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With the current bull market looking more and more like a chapter out of Charles MacKay’s classic book, Extraordinary Popular Delusions and the Madness of Crowds, it’s no surprise that value investors are finding the pickings slim these days. But there still may be one pocket of undervaluation worth exploring: holiday cruise companies.

While shares in many travel-and-leisure companies are now trading above their pre-COVID-19 levels thanks to the rollout of vaccines and glimmerings of an economic upturn, the same cannot be said for cruise liners. Their stocks haven’t gone up as much and are still trading 25 per cent to 50 per cent below pre-COVID-19 levels. The three largest companies by market capitalization are:

  • Carnival Corp. (CCL-N, also listed as Carnival PLC on the London Stock Exchange);
  • Royal Caribbean Cruises Ltd. (RCL-N);
  • Norwegian Cruise Line Holdings Ltd. (NCLH-N).

Can their share prices return to their pre-COVID levels? If they do, the price gains would range from 33 per cent to more than 100 per cent. But the sector was one of the hardest hit by the pandemic and it could take a while. Risks to the downside are material too. Buyers may have their patience and risk tolerance tested.

Since the outbreak of COVID-19, cruise ships operating from U.S. ports have been under a “no-sail order” imposed by the U.S. Centers for Disease Control and Prevention (CDC). The sailing ban has slashed cruise revenues to a trickle and turned earnings into an ocean of red ink, as can be seen in their financial statements.

Take Carnival, the largest operator with more than 100 ships. Its revenues have tumbled by two-thirds to US$830-million during the 12 months to Feb. 28 (the end of the first quarter). Net income has plunged, to a loss of US$11.4-billion.

Negative cash flow, or “cash burn,” is significant. Carnival’s cash burn, on an average monthly basis, is US$530-million; for Royal Caribbean it’s US$270-million; and for Norwegian Cruise Line, US$170-million. On a per ship basis, Norwegian Cruise Line is burning the most cash.

The good news is that the three companies have been able to buy time for a turnaround by selling about 10 per cent of their ships, issuing shares and floating bonds – to raise US$40-billion in capital. After covering some continuing costs, much of the new capital sits on their balance sheets.

Carnival, for example, has cash and short-term investments of US$11.5-billion. This provides funds to carry on into 2022 even if no revenues are coming in, as chief executive Arnold Donald told the Financial Times of London in March.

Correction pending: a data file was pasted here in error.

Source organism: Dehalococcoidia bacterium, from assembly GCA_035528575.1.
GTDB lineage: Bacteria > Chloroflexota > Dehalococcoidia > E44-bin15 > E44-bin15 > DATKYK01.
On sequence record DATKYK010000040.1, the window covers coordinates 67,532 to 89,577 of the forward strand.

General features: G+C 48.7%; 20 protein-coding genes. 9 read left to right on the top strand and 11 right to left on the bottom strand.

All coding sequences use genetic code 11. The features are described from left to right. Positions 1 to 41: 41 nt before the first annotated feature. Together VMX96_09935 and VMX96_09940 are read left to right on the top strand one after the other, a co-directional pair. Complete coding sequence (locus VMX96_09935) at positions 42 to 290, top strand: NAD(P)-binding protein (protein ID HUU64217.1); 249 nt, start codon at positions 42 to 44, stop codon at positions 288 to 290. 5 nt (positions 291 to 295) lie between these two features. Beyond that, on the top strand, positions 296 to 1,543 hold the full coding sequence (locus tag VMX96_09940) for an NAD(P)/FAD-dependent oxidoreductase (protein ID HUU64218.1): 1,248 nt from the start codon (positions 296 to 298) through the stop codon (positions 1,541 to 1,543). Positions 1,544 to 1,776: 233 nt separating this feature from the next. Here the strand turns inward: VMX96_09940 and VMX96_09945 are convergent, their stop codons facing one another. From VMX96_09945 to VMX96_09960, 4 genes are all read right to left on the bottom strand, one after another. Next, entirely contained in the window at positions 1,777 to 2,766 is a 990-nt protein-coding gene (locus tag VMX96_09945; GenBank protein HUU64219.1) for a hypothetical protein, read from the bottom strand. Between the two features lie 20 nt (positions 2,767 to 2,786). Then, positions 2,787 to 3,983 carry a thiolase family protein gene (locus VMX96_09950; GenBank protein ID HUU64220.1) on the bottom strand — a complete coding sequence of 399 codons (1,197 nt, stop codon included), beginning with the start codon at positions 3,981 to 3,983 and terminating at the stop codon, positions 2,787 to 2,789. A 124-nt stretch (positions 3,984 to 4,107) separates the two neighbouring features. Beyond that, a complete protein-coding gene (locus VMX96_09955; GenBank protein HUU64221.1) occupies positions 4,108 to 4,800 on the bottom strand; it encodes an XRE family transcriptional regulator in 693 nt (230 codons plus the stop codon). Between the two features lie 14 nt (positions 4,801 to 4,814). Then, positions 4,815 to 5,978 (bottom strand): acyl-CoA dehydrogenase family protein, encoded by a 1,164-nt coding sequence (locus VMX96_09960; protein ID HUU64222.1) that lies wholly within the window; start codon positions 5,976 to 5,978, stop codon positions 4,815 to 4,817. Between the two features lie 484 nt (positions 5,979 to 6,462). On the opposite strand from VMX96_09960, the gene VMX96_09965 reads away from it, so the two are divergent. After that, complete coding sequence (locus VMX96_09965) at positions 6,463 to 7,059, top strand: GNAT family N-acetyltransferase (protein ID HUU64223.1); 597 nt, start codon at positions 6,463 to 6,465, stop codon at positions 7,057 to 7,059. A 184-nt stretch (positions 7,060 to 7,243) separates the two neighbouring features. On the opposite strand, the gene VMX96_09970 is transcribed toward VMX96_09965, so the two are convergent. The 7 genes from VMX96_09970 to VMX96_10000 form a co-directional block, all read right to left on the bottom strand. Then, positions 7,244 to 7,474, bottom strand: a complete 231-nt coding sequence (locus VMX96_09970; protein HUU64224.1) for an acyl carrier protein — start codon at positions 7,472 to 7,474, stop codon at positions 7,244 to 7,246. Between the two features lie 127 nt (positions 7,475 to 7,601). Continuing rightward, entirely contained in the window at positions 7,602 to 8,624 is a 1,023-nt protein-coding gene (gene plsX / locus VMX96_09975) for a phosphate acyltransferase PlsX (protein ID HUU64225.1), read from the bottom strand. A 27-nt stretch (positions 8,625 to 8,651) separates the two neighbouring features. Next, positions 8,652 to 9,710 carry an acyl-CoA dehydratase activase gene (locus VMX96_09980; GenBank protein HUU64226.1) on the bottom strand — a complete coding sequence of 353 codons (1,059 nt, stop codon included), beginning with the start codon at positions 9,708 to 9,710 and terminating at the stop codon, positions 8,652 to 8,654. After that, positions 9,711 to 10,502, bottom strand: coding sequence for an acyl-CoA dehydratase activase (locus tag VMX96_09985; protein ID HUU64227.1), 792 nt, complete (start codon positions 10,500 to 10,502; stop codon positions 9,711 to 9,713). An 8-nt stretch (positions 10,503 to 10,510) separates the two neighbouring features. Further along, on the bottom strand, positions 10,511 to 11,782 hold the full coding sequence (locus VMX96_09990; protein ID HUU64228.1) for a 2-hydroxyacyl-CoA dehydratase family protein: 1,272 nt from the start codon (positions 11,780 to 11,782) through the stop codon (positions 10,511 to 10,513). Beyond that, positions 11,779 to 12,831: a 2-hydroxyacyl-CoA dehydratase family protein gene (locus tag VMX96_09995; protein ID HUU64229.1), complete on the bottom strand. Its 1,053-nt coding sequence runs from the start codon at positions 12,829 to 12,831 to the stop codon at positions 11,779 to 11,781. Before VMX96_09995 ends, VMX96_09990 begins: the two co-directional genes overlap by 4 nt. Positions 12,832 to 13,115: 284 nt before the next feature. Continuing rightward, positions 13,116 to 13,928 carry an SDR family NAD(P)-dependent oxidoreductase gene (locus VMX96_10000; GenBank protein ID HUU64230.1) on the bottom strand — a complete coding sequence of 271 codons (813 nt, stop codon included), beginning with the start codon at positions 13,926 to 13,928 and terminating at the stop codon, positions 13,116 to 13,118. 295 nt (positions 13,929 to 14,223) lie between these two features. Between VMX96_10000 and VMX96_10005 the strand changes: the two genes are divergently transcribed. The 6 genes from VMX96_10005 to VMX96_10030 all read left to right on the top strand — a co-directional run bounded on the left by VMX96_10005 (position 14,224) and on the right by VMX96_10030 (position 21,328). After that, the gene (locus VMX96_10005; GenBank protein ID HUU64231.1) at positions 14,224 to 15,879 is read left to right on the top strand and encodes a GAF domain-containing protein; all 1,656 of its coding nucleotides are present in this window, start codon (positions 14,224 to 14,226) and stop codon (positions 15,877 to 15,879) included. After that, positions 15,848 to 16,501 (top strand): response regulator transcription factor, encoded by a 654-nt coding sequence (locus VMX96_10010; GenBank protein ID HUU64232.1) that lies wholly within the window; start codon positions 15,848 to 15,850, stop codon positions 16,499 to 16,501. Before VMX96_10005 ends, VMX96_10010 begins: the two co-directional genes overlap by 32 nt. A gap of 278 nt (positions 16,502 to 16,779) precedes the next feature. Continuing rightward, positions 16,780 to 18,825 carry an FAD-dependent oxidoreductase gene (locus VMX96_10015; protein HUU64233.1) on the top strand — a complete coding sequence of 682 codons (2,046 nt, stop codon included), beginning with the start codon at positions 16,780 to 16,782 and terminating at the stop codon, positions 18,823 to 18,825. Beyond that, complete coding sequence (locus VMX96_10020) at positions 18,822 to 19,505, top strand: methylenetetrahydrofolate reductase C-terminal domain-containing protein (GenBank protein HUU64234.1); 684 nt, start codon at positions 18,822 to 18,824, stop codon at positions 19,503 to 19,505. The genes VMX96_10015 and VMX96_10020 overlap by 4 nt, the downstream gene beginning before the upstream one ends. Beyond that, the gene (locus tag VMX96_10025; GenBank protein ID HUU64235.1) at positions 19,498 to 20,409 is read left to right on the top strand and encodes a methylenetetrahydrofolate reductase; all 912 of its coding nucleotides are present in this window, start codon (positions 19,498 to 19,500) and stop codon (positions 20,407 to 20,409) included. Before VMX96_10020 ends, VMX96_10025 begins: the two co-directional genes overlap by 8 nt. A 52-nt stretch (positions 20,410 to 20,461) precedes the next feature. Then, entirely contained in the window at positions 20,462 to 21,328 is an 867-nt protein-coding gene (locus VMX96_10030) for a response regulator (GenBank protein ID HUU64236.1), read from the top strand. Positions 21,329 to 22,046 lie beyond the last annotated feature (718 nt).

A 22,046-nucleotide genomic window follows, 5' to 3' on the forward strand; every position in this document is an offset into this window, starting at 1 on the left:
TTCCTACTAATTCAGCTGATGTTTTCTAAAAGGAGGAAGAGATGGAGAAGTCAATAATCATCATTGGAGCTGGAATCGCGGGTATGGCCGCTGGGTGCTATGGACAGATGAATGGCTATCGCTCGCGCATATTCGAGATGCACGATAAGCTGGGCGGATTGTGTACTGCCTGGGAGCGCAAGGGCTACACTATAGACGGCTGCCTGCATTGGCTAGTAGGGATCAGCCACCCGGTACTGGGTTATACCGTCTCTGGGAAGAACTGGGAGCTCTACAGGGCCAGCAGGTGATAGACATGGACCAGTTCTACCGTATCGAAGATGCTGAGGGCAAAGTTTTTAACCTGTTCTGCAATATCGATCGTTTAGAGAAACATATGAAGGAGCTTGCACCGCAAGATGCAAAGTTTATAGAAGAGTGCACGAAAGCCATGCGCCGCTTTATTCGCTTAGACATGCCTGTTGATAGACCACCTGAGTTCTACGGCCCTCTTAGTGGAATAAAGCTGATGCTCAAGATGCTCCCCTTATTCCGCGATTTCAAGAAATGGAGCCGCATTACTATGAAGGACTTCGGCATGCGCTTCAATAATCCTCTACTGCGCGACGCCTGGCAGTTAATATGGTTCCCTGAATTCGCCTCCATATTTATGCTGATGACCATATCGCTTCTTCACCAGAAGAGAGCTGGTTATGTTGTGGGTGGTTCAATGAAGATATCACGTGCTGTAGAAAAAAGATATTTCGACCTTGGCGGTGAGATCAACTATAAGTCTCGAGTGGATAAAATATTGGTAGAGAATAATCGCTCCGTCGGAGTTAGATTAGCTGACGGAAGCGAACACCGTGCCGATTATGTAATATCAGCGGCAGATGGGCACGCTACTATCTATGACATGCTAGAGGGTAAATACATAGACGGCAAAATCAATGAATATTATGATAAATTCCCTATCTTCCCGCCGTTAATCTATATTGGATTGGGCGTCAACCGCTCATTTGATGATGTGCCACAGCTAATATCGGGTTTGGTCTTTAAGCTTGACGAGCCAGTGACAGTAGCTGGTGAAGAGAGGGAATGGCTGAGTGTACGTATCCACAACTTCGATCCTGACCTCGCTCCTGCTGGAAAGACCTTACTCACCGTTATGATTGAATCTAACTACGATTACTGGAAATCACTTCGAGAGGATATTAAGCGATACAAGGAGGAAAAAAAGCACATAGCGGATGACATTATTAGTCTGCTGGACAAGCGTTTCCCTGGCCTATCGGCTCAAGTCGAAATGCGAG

On top of this, the CDC announced in late April an easing of restrictions, effective this summer. One proposal would allow ships to launch if the crew and passengers are sufficiently vaccinated.

Advance bookings are also accelerating. Carnival’s first quarter saw a 90-per-cent jump in booking volumes over the previous quarter. Indeed, reservations for 2022 departures are coming in even stronger than they did for 2019. As Carnival’s chief financial officer David Bernstein said during a conference call with investors: “There’s all that pent-up demand.”

So, there is some potential for the news flow to deliver positive surprises, which could boost share prices. But let’s not get carried away: There could also be some negative surprises.

The new capital that has allowed the cruise liners to stay in business has also raised performance hurdles. For a start, share dilution and smaller fleets will make earnings-per-share targets more of a challenge.

The larger debt load has also turned the companies’ investment-grade credit ratings into “junk” status, elevating solvency risk. For Carnival, interest payments were US$1.2-billion in the 12 months to Feb. 28, up from US$200-million in 2019.

Whenever the industry is allowed to return to open waters, it may take several months to get ships and crews ready. For example, Mr. Donald said Carnival has 90,000 employees to bring back to work, spread across several countries with different COVID-19 conditions and rules.

Valuation is rich. According to data on analysts’ earnings projections, current stock prices for the three companies are trading more than 50 times higher than consensus 2022 earnings estimates.

In summary, there is a potential for positive surprises in months ahead that aggressive investors may want to capture. However, others will not have the patience or the capacity for riding out the volatility. Another deal breaker could be the solvency risk. It may not be overly pressing but with debt and cash burn so high, it cannot be ignored.

Special to The Globe and Mail

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